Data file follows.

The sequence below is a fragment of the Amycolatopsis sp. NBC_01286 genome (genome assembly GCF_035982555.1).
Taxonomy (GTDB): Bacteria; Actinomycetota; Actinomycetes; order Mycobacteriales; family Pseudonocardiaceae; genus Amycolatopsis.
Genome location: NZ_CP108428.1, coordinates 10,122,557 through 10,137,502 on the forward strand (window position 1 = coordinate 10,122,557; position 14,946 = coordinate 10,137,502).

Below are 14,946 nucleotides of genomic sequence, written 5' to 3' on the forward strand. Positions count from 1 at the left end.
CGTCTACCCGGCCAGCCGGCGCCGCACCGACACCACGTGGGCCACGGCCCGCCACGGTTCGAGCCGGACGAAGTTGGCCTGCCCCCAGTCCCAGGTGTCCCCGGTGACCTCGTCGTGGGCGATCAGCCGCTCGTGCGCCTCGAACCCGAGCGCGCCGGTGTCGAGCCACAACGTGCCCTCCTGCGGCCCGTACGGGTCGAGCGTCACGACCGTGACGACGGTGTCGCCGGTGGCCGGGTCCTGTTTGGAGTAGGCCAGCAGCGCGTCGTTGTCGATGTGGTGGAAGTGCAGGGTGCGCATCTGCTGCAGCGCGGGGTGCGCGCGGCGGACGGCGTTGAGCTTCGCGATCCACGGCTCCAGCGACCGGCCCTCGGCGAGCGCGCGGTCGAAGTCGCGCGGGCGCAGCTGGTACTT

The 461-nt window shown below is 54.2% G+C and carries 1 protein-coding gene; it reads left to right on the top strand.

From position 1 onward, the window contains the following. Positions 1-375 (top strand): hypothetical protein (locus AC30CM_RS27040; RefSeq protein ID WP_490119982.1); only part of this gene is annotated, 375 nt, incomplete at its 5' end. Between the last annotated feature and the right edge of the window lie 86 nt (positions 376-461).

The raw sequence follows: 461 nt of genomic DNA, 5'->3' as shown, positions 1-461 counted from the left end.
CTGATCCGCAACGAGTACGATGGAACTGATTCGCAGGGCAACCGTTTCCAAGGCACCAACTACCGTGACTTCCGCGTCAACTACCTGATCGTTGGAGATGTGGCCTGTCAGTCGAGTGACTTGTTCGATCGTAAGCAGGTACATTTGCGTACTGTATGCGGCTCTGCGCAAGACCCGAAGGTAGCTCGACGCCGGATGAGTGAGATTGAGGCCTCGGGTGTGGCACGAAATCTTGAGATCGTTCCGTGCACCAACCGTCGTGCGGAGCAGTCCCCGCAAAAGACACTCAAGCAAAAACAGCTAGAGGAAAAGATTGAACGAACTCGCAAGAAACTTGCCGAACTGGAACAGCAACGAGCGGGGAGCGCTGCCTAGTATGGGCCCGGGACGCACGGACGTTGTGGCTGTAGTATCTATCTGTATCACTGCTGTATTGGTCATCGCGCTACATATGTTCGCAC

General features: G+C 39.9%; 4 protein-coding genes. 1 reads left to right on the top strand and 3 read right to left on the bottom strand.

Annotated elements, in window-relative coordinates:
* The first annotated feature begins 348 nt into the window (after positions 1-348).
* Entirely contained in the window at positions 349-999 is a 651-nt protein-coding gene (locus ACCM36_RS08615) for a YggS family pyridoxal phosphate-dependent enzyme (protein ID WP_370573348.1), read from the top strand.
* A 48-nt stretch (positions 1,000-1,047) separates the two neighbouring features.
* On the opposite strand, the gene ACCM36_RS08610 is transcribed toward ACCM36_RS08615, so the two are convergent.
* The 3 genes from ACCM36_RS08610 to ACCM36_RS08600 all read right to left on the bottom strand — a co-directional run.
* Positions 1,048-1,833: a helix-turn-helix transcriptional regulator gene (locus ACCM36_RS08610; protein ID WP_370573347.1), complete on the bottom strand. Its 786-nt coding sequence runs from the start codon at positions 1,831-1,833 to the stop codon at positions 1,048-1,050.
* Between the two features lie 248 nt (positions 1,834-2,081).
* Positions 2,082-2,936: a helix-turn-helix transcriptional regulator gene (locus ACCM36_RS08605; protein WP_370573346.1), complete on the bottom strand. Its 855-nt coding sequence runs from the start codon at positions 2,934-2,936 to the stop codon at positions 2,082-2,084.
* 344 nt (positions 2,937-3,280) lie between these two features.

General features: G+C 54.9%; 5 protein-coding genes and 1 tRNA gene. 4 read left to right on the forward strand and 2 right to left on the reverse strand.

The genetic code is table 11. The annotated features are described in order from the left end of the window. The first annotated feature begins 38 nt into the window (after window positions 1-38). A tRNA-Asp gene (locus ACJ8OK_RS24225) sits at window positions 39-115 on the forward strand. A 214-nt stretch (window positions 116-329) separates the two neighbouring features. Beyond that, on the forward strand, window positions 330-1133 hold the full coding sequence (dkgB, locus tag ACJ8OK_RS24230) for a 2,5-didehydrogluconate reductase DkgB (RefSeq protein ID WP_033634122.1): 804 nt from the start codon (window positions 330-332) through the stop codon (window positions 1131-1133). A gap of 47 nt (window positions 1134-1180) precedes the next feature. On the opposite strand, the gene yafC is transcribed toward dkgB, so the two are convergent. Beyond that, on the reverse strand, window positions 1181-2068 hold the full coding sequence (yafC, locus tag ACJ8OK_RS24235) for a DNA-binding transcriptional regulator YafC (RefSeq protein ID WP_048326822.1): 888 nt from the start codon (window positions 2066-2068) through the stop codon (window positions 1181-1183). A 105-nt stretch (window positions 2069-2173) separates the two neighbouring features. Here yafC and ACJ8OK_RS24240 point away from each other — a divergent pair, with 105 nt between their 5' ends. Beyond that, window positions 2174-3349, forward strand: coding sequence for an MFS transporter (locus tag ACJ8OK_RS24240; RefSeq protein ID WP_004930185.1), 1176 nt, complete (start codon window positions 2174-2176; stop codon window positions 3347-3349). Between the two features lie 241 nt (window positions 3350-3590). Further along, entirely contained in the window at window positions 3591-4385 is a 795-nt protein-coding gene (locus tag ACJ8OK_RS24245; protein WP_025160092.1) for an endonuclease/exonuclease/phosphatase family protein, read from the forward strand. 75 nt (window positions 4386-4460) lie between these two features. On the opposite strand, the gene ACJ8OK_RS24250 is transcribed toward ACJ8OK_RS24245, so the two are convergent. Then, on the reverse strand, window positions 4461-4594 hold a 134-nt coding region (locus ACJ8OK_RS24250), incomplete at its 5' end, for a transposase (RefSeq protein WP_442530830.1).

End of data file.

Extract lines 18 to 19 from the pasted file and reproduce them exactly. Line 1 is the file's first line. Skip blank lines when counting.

* Between the two features lie 248 nt (positions 1,834-2,081).
* Positions 2,082-2,936: a helix-turn-helix transcriptional regulator gene (locus ACCM36_RS08605; protein WP_370573346.1), complete on the bottom strand. Its 855-nt coding sequence runs from the start codon at positions 2,934-2,936 to the stop codon at positions 2,082-2,084.